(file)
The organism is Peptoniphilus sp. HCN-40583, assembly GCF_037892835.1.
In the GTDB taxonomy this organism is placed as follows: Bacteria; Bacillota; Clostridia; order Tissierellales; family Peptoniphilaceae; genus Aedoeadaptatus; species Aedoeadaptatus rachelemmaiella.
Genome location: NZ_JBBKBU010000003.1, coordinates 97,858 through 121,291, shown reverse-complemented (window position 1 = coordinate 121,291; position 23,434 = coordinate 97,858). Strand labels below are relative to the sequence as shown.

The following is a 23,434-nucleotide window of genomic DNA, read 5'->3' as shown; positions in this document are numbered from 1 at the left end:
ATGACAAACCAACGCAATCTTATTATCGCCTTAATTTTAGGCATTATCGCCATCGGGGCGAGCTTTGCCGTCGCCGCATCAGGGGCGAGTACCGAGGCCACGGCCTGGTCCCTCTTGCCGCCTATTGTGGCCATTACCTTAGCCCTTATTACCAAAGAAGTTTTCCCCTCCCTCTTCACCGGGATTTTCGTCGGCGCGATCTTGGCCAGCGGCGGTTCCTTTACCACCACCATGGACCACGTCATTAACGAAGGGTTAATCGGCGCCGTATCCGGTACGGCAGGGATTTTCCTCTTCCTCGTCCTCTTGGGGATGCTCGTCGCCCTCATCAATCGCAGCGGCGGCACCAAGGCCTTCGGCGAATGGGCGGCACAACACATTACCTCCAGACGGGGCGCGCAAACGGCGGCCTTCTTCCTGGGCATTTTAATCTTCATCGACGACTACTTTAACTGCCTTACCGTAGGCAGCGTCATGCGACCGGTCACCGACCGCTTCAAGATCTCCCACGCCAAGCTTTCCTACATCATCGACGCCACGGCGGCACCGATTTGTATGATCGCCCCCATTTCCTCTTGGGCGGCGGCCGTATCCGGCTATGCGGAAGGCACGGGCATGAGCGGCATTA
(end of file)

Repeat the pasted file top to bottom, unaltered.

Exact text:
The organism is Peptoniphilus sp. HCN-40583, assembly GCF_037892835.1.
In the GTDB taxonomy this organism is placed as follows: Bacteria; Bacillota; Clostridia; order Tissierellales; family Peptoniphilaceae; genus Aedoeadaptatus; species Aedoeadaptatus rachelemmaiella.
Genome location: NZ_JBBKBU010000003.1, coordinates 97,858 through 121,291, shown reverse-complemented (window position 1 = coordinate 121,291; position 23,434 = coordinate 97,858). Strand labels below are relative to the sequence as shown.

The following is a 23,434-nucleotide window of genomic DNA, read 5'->3' as shown; positions in this document are numbered from 1 at the left end:
ATGACAAACCAACGCAATCTTATTATCGCCTTAATTTTAGGCATTATCGCCATCGGGGCGAGCTTTGCCGTCGCCGCATCAGGGGCGAGTACCGAGGCCACGGCCTGGTCCCTCTTGCCGCCTATTGTGGCCATTACCTTAGCCCTTATTACCAAAGAAGTTTTCCCCTCCCTCTTCACCGGGATTTTCGTCGGCGCGATCTTGGCCAGCGGCGGTTCCTTTACCACCACCATGGACCACGTCATTAACGAAGGGTTAATCGGCGCCGTATCCGGTACGGCAGGGATTTTCCTCTTCCTCGTCCTCTTGGGGATGCTCGTCGCCCTCATCAATCGCAGCGGCGGCACCAAGGCCTTCGGCGAATGGGCGGCACAACACATTACCTCCAGACGGGGCGCGCAAACGGCGGCCTTCTTCCTGGGCATTTTAATCTTCATCGACGACTACTTTAACTGCCTTACCGTAGGCAGCGTCATGCGACCGGTCACCGACCGCTTCAAGATCTCCCACGCCAAGCTTTCCTACATCATCGACGCCACGGCGGCACCGATTTGTATGATCGCCCCCATTTCCTCTTGGGCGGCGGCCGTATCCGGCTATGCGGAAGGCACGGGCATGAGCGGCATTA